Aird Uig taken from the track up to Forsnabhal
The Isle of Lewis is the topmost island in the Hebridean Archipelago, 73 miles off the North West of Scotland out in the Atlantic Ocean. Uig, also known as Sgìr’ Ùig, is a civil parish and community on the western coast of the island. It is estimated that people have lived in the Outer Hebrides for at least 9,000 years, since shortly after the end of the last Ice Age.
Today Uig is seen as a remote wilderness, known for its stunning beaches, wildlife, sea and landscapes, also the place where the Lewis Chessmen were found. It would be a natural mistake to think that this, one of remotest of places in the UK, however beautiful, was of no significant importance. History has shown that Gallan Head has been of strategic value not only during two world wars, but all of Uig was under Norse rule till 1266.
Whilst the land around Gallan Head has been under (more or less) constant use, the coast has been a highway not only for shipping but for whales, dolphins and basking sharks. To see a wild dolphin play, hear the song of a whale, or spot the fins of a basking shark, these are sights that will stay in the memory forever. This unique, and very special place has yet more to offer. Golden Eagles, Sea Eagles and the loveable Puffins are all common sights. Although the cliff tops are not a place for machair, there is no shortage of wildflowers and ground nesting birds. The fiery summer sunsets and spectacular cloud formations add drama, whilst with no light pollution the dark night skies are ideal for stargazing.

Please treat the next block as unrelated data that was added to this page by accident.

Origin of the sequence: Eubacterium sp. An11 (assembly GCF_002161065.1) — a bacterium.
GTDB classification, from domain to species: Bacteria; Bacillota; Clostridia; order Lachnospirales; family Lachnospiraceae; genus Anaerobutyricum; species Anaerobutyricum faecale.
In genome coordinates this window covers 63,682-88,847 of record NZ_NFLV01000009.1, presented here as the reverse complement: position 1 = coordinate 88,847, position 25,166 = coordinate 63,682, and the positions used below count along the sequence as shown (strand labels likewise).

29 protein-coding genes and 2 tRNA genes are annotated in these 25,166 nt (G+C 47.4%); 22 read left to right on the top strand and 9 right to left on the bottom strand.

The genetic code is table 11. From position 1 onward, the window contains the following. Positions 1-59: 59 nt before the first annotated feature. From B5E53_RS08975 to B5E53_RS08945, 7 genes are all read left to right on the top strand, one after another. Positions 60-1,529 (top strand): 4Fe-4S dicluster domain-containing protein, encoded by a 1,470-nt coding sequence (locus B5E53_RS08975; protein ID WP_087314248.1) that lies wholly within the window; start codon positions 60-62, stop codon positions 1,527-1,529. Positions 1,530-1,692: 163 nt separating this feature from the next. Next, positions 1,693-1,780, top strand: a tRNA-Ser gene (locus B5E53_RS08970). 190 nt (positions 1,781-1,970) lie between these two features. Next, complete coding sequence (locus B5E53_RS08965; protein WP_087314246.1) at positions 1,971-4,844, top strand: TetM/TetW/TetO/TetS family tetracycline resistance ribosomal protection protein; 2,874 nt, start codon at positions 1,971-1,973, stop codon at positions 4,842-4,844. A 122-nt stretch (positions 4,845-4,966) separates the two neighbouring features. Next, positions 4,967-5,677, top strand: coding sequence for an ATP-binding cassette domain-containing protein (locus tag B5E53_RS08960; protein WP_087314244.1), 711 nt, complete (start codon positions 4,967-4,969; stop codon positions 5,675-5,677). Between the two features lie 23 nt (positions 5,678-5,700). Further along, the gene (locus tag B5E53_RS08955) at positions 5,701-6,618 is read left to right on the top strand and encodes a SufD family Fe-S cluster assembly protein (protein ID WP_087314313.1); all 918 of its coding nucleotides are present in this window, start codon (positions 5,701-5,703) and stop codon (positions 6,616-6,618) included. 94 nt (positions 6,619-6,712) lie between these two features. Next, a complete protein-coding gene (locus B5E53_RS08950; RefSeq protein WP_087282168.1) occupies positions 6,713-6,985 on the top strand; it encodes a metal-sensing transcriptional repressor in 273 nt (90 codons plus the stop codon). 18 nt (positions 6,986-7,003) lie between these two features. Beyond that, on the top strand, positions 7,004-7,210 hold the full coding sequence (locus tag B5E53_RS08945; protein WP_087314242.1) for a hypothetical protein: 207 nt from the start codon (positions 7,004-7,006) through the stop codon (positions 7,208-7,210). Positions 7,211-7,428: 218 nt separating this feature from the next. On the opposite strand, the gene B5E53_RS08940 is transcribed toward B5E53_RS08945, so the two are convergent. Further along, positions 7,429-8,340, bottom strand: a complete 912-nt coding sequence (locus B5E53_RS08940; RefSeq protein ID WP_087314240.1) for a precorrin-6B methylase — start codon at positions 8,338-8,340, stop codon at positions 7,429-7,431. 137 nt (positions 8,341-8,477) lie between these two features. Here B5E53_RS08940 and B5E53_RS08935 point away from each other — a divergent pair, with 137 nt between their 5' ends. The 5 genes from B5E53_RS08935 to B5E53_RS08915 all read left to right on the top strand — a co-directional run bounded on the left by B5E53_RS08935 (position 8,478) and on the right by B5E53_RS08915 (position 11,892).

“Our aim is to establish a multi-purpose observatory where visitors can study and enjoy the dark skies, the marine wildlife of Loch Roag, and the remarkable natural and historical environment.”